High Rise Inventory: questions and answers

Questions and answers about high-rise inventory


Q. Why has the High-Rise Inventory been developed?

A. The Ministerial Working Group on Building and Fire Safety was established in 2017 to oversee a review of building and fire safety regulatory frameworks, and any other relevant matters, to help ensure that people are safe in Scotland's buildings, and make any recommendations for improvement as required.  

As part of the Working Group’s work plan, the development of a central source of information on key aspects of the construction and fire safety features of high rise domestic blocks was agreed. 

The High Rise Inventory looks to establish as far as possible a detailed picture of Scotland’s domestic high rise stock, and help to ensure fire safety through identification of a building’s construction and fire safety characteristics.


Q. Who has provided the information in the inventory, and what checks have been carried out on the data?

A. The inventory has been completed by Local Authority Building Standards departments for all relevant buildings within their Local Authority area, to the best of their knowledge at time of completion.  Data has been provided by Local Authority Building Standards departments through interrogation of building warrant records. Local Authority housing departments and Registered Social Landlords have also provided information, with data checks also undertaken by Local Authority Building Standards departments.

The 2020 collection is the first iteration of the inventory.  It is a significant undertaking, and given its scale and scope, and the challenges of this first data collection, it can be expected that processes will be refined and improved for future exercises.


Q. How will the inventory be updated?

A. The inventory data gathering exercise is to be an annual undertaking.  Given its scale and scope it can be expected that future exercises are likely to be less intensive, requiring amendments to reflect the changes that may have been made to buildings throughout the year rather than the more extensive data sourcing required for the initial exercise.

There will be an iterative process of improvement while questions are considered and improved where necessary for future data collections.  

An update providing information on Scottish Fire and Rescue Service (SFRS) operational assurance visits shall be provided in Spring 2020 (see question below).


Why are there some gaps in the Inventory where completion rates for questions are not 100% and data is unknown?

This first HRI exercise has required a significant and intensive data collection undertaking.  While there is a small proportion of unknown data in the inventory, it is intended that this shall be minimised in future exercises, and this shall be followed up as appropriate.  Some information may simply not be available due to e.g. redaction of building warrant information from paper files of a significant age.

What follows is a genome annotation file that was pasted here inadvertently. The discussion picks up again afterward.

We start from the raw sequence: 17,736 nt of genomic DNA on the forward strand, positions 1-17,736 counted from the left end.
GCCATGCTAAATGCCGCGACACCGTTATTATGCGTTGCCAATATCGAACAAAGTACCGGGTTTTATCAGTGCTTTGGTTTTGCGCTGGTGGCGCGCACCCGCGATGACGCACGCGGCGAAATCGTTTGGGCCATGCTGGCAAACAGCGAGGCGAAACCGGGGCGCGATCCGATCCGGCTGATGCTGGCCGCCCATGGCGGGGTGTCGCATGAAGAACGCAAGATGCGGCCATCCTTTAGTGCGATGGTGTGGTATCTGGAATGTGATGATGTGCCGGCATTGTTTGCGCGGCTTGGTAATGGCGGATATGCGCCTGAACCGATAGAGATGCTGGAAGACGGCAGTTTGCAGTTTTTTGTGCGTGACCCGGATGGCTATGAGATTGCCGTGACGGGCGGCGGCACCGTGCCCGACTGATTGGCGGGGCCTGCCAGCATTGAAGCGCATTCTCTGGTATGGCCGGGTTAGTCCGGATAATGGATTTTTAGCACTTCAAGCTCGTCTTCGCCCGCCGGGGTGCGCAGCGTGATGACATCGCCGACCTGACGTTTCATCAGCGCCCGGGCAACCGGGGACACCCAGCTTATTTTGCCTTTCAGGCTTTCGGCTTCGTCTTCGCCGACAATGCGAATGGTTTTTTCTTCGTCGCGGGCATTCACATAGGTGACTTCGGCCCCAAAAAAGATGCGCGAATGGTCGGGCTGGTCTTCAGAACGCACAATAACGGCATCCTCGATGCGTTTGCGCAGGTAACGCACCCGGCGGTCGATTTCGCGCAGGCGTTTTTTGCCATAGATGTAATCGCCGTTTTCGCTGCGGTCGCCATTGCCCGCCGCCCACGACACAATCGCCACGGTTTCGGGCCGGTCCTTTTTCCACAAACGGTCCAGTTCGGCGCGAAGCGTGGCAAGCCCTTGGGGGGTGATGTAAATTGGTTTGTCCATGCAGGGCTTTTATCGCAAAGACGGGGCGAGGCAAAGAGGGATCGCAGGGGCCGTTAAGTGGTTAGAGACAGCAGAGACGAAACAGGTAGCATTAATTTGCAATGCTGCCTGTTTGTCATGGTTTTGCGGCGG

It should also be noted that data on the estimated lifespan of a building is not included in Building Warrant applications. Feedback received through the data collection indicated that this is subjective and sometimes challenging data to provide.  Amendment of this question shall be included in questions for future inventory data collections.


The summary report refers to operational assurance visits by SFRS.  When will information on these visits be provided?

A. Relevant buildings have now been confirmed through the 2020 data collection.  Engagement has taken place with SFRS throughout the data collection exercise and it is expected that information on operational assurance visits (see questions 4.4 and 4.4.1 of questionnaire) will be provided in Spring 2020. 


Data collection

A proportion of buildings without fire doors fitted to flat entrances and escape stairs are reported in the HRI.  What does this mean for resident safety and what has been done to address this? 

A. For those buildings where it is reported that fire doors have not been fitted to flat entrances (36 buildings) and escape stairs (59 buildings), follow-up is being undertaken to enquire why this is the case and what actions are being taken.  SFRS has also been made aware.  The requirements for fire doors have changed over time as technology and fire performance have improved.  It is important to note that any older door when closed will provide a degree of resistance to fire.  Many of these older doors may have performed satisfactorily in a fire situation and are likely to continue to do so, providing they remain in good condition and are effectively self-closing from any angle.

Current Building Standards (applicable from 2005) guidance 2.2 (separation), 2.9 (escape) and 2.14 (fire and rescue service facilities) requires that 60 minute fire resisting self-closing doors are fitted to escape stairs and flat entrances in high rise domestic buildings.  Prior to 2005 the requirement was for 30 minute doors in the same locations.